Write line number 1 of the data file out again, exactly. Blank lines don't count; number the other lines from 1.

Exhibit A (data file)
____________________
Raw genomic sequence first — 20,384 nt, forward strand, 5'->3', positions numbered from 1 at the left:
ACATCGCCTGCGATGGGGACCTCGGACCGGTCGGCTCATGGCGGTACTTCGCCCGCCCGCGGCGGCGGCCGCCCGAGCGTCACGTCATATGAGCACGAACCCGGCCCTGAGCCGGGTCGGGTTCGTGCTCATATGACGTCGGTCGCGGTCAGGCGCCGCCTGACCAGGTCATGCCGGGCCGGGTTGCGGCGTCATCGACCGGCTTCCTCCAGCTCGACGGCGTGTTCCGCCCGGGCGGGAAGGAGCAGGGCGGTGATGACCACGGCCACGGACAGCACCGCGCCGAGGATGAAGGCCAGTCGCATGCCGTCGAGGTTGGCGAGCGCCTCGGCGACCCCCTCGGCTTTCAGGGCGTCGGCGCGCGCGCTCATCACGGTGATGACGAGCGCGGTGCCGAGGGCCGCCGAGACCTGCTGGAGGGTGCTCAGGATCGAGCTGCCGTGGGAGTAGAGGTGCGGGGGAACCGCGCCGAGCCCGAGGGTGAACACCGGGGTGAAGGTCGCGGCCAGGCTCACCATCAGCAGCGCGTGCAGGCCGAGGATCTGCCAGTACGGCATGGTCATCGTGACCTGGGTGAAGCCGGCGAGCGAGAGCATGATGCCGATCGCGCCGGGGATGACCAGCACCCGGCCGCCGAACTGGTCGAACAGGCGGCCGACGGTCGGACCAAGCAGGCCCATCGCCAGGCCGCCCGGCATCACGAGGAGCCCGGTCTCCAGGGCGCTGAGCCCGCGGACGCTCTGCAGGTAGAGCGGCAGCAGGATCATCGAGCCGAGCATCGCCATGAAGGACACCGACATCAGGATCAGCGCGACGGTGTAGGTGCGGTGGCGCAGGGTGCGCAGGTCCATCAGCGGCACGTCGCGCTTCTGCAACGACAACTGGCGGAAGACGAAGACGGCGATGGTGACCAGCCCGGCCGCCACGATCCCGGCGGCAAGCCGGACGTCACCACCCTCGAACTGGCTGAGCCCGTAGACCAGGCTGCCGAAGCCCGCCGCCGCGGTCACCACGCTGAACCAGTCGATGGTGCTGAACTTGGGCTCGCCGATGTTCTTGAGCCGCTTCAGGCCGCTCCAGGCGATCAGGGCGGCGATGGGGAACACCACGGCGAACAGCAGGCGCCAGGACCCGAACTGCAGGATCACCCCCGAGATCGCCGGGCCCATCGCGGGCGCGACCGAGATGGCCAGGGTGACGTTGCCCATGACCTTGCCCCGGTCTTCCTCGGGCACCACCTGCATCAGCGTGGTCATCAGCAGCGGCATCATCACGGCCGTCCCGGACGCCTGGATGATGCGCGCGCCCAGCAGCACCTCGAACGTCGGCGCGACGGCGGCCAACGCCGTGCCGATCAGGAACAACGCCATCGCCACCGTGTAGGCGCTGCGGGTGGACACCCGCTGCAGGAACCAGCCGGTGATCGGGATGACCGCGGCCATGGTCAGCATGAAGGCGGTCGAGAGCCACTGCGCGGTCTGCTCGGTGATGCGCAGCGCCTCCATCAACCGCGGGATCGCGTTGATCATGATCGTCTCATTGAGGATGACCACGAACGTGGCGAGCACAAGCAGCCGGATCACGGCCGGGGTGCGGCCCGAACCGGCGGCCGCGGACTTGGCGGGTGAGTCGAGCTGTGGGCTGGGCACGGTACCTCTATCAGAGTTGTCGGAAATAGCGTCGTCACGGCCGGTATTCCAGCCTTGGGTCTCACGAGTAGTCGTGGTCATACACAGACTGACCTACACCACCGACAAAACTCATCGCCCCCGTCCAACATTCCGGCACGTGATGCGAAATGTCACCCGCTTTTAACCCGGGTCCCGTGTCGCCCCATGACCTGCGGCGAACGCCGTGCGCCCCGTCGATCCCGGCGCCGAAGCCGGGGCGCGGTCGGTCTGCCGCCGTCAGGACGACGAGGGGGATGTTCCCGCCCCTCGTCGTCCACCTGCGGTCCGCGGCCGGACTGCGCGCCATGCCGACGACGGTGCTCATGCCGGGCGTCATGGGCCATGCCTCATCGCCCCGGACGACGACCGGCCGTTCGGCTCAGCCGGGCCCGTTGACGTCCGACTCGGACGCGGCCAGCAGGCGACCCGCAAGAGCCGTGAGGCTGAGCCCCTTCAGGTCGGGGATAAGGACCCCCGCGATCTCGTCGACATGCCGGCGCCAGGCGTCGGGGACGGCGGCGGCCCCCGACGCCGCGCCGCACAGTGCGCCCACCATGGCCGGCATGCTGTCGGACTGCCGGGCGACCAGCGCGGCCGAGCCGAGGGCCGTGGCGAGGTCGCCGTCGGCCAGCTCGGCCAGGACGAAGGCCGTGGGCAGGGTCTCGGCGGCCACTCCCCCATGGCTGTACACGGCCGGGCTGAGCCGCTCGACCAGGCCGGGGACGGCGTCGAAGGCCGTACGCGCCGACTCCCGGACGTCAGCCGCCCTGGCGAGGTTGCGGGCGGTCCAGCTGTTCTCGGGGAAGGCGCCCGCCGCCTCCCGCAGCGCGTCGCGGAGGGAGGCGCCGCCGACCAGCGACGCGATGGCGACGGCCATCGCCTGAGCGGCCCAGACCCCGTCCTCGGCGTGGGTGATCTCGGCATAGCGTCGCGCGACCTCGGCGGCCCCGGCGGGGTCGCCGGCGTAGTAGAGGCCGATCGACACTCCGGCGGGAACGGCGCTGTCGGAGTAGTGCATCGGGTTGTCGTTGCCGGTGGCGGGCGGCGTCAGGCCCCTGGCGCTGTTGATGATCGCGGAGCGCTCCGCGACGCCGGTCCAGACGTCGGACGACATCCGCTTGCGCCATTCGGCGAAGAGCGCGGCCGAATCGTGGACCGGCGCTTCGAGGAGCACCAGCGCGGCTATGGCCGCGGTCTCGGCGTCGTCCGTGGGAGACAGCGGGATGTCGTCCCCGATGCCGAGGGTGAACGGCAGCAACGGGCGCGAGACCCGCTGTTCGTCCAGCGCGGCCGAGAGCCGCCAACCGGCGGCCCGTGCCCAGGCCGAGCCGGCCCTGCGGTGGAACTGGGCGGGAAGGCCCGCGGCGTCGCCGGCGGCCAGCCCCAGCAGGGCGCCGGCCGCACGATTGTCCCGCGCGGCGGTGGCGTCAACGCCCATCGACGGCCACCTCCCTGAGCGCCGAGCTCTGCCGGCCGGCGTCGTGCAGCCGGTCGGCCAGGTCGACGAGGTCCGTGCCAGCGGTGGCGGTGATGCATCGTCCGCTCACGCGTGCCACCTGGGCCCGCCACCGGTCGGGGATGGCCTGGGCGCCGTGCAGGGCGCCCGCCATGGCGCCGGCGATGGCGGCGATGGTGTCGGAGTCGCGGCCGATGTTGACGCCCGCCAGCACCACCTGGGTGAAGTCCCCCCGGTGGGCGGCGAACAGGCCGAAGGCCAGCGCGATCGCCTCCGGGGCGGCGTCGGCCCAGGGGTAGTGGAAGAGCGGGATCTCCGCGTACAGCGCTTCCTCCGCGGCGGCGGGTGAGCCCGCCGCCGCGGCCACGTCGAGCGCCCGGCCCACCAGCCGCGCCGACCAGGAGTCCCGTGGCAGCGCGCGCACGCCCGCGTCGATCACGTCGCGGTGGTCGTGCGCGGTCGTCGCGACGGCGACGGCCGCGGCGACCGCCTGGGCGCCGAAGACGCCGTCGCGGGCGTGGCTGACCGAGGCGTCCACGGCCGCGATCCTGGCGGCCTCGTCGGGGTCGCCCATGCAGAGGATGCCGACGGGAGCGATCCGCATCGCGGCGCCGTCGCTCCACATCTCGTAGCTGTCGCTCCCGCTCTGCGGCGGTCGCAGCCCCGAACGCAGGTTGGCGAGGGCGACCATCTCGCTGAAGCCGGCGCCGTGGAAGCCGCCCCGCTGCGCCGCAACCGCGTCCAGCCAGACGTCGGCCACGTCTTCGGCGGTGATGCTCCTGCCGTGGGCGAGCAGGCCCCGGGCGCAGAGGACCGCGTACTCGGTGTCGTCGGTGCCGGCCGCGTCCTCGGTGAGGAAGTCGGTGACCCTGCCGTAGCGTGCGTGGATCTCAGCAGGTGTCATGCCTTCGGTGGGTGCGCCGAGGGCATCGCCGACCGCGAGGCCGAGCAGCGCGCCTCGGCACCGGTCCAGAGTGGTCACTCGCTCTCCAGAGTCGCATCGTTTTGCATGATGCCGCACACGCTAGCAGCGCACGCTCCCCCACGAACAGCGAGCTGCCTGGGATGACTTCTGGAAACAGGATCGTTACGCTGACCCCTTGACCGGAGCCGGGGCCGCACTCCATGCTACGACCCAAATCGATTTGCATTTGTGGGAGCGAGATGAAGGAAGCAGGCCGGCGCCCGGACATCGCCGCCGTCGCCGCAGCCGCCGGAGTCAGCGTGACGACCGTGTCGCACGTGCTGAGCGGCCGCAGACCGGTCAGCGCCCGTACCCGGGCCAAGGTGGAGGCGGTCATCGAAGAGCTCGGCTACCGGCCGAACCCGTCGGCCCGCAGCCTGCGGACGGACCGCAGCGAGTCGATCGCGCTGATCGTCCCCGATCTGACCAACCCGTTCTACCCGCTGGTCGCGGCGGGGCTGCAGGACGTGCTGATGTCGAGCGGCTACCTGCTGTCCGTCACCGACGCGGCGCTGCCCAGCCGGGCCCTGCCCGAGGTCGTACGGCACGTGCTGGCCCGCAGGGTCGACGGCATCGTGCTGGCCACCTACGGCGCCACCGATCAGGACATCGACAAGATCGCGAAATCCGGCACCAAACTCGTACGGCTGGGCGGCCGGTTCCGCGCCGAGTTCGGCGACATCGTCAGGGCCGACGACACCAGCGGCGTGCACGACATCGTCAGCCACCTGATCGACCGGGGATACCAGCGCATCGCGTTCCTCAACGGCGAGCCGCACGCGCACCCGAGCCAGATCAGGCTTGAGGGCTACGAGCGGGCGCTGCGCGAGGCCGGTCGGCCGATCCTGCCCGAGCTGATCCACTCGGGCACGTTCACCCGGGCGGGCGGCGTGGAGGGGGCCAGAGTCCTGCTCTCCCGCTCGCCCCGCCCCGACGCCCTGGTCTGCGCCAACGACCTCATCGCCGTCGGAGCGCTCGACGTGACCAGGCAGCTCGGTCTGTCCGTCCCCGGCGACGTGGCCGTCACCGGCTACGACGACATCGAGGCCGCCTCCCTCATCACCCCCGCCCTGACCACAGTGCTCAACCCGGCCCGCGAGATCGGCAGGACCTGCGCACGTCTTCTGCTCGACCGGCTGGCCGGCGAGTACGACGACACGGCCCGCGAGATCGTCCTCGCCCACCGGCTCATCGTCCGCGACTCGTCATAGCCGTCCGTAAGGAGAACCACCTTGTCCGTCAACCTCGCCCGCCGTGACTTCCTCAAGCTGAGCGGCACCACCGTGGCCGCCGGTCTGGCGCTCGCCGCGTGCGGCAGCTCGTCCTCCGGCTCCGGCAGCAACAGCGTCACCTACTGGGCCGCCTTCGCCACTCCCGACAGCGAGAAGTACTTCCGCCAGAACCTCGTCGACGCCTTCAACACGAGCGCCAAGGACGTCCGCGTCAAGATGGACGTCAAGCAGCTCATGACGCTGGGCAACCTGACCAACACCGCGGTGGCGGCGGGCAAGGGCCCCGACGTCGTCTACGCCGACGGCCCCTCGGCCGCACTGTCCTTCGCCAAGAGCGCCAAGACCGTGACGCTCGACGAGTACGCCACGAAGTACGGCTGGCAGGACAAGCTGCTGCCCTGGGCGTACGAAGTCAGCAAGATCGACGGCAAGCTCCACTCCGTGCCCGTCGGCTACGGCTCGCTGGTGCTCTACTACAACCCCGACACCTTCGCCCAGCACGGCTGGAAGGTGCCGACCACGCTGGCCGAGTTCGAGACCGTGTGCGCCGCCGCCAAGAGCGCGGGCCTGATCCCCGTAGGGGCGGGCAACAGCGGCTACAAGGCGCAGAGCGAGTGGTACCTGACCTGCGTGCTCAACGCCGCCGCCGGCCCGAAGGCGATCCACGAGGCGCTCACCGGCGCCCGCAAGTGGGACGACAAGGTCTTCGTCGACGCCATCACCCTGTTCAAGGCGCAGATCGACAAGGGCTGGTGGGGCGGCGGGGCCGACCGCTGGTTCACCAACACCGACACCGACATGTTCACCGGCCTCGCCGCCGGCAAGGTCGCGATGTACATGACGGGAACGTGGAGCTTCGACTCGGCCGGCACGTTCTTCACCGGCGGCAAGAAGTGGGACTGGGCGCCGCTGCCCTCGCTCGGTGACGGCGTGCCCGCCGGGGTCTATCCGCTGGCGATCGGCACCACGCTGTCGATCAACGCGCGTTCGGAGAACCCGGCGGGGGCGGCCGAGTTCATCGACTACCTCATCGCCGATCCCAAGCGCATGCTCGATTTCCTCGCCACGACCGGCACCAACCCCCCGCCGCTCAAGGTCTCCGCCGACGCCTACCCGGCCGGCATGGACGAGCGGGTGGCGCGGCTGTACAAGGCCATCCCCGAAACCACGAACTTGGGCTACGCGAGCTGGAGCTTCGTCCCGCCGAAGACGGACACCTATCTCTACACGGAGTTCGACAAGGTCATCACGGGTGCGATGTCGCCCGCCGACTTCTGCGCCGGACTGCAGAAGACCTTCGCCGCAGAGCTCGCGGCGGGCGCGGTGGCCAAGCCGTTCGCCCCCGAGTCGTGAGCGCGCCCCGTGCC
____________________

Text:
Raw genomic sequence first — 20,384 nt, forward strand, 5'->3', positions numbered from 1 at the left: